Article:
Over the 200-plus years of our nation’s existence, we have evolved as a great democracy because of our ability to examine and improve our processes of government, ultimately emerging as a more humane and progressive society. There are people living today who recall a time when American women were not allowed to vote. And many of us were alive when buses, schools and restrooms were segregated. As a nation we eventually got around to doing the right thing.
In short, government is a reflection of social structure. As people’s attitudes, interests, education and available technology change, so do the processes by which they govern themselves. We adapt, we evolve, and we respond to the community conditions that impact our lives, both personally and collectively.
A significant portion of my life has been spent in government, both as an elective and appointed public official (I prefer the old-fashioned "public servant"). In my experience, I have come to admire the wisdom and benefits of separating the "legislative" from the "executive." And I arrive at this having served in both capacities, observing their strengths and weaknesses.
In business, the board of directors sets policy, develops long-range plans, monitors performance and, most important, represents all of the shareholders. The executive manages the day-to-day operations and is responsible to the board. This is also the model that has worked so well in local government for more than a hundred years throughout the United States. The council is the board of directors; they represent the citizens, and the manager carries out their directives and serves at their discretion.
Summit County will have an opportunity to adopt this form of government when they go to the polls on Nov. 7. The ballot proposition calls for us to move from a three-person, part-time county commission that is both the "legislative" and the "executive," to a five-person, part-time county council that will employ a professional county manager. It will create a separation of powers and improve efficiency in government operations.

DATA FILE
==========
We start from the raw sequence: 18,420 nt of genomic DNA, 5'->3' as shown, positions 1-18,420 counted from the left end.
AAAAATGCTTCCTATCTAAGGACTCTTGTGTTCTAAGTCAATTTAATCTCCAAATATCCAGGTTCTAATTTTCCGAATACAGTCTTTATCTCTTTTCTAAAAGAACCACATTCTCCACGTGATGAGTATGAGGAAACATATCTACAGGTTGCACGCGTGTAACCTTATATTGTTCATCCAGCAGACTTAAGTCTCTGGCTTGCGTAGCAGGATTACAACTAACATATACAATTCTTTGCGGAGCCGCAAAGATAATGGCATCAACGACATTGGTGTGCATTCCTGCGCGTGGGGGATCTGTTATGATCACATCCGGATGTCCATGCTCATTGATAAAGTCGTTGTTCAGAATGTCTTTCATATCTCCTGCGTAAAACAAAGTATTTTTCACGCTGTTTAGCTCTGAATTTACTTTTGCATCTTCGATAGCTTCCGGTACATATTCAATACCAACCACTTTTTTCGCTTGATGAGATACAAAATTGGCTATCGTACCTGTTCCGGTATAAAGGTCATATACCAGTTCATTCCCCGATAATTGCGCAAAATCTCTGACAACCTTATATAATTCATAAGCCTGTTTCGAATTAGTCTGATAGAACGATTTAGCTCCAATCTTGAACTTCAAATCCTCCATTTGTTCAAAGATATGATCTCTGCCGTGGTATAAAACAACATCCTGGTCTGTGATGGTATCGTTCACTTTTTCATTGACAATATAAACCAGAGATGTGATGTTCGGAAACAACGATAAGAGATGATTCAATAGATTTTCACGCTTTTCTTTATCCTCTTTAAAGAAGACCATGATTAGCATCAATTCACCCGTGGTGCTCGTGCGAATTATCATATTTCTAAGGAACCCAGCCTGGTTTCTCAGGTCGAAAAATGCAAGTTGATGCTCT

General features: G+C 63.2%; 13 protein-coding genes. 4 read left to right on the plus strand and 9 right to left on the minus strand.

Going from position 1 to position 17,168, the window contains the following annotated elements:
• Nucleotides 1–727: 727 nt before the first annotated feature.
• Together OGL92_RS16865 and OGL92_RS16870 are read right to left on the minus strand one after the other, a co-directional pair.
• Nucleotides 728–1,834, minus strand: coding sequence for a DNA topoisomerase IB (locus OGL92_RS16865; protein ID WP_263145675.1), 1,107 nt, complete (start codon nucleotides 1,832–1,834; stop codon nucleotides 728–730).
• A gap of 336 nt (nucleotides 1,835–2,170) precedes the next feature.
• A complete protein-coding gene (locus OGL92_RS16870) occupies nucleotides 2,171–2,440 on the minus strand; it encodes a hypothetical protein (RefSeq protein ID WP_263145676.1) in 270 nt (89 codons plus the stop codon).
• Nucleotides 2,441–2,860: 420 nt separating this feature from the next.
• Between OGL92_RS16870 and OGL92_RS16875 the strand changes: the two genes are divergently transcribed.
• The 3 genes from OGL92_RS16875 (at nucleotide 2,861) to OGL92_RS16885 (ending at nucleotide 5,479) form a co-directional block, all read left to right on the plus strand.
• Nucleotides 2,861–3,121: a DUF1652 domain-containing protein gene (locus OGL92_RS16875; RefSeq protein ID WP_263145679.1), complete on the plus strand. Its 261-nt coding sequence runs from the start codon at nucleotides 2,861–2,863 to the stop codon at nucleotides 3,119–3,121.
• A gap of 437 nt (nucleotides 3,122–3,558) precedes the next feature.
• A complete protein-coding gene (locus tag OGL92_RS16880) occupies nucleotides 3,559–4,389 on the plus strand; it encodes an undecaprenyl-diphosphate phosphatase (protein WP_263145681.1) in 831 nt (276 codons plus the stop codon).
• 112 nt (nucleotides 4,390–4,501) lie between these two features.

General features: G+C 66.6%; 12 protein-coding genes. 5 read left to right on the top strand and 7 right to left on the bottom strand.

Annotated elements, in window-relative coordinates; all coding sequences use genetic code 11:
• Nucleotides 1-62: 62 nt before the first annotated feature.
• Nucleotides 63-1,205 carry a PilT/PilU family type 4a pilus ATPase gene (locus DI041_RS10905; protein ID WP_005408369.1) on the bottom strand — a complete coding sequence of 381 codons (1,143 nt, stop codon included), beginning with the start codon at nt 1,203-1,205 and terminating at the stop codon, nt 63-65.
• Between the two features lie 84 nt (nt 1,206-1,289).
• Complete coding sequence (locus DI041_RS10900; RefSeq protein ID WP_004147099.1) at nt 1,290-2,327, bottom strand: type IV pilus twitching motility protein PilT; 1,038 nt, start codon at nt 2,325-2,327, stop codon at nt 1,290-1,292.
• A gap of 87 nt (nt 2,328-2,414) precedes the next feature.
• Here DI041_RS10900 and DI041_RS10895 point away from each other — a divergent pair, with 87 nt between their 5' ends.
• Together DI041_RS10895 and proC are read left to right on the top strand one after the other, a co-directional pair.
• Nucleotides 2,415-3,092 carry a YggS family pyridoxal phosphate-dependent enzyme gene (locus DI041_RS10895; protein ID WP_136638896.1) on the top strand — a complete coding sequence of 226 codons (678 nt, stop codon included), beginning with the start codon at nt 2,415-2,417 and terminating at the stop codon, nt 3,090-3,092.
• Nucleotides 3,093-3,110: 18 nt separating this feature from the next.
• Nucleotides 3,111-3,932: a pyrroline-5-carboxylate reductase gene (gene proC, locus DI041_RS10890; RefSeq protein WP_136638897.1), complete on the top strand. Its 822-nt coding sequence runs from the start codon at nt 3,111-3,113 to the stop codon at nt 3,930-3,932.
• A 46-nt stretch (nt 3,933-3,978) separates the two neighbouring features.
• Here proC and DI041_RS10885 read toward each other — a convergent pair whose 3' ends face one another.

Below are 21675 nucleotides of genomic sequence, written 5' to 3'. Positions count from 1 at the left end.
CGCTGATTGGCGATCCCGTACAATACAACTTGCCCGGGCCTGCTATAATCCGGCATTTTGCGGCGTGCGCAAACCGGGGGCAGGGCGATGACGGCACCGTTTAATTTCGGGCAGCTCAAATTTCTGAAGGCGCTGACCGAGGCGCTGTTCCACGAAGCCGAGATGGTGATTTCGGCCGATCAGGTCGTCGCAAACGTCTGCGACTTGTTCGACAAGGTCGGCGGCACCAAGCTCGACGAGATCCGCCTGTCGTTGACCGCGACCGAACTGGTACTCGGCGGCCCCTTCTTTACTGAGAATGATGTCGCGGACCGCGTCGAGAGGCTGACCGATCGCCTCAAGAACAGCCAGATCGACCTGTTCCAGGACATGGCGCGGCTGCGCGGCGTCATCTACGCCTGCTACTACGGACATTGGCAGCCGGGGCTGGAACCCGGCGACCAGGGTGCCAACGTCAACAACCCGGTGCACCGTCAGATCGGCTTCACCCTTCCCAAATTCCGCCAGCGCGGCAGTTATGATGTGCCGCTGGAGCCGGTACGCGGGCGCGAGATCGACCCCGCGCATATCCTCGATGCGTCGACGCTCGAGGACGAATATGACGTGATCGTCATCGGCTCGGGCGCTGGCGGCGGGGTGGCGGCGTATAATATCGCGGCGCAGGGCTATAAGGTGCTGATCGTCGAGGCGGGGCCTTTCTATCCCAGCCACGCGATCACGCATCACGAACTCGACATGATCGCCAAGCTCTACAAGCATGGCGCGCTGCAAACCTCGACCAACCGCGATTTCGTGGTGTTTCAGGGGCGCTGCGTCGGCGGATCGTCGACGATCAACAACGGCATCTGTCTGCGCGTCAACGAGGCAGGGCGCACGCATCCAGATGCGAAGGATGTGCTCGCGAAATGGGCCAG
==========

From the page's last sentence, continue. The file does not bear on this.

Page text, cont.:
Overall, the cost of moving to this form will be about the same as our current mode. The budget for the three commissioner’s salaries would be divided among the five council members; and a manager would not impact taxes, since our county has run a surplus for some years. From my experience, I know that this proposed form of governance will produce efficiencies and could save taxpayers money by reducing the duplication of effort and responsibility gaps that sometimes occur.
Summit County government is a $40-million-per-year operation with hundreds of employees, and is forecast to grow significantly in the next decade. Such a large enterprise requires that we evolve into a more modern and efficient system, if we are to respond to all of the pressures of a dynamic, diverse and complex community. The list of issues is significant:
Traffic congestion, water demands, waste disposal, recreation needs, open-space preservation, agricultural and commercial well being, tourism, health care services, law enforcement, growth, and all of the complexities of a multi-cultural society.
Times change, needs change. All of Summit County will benefit from this step forward in governance. It will give us broader, diverse and direct representation, with five council members and a full-time manager serving us. It will help all of us respond to the challenges of creating and maintaining the positive way of life we seek for our families.
If you care about our community and your lifestyle, you can have an influence on its nature. It simply takes a "yes" vote in favor of the change in governance on the Nov. 7 ballot.
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Given everything ski patrollers do, they deserve to be paid more than “a high school summer hire flipping burgers,” writes Russ Paskoski of Silver Springs.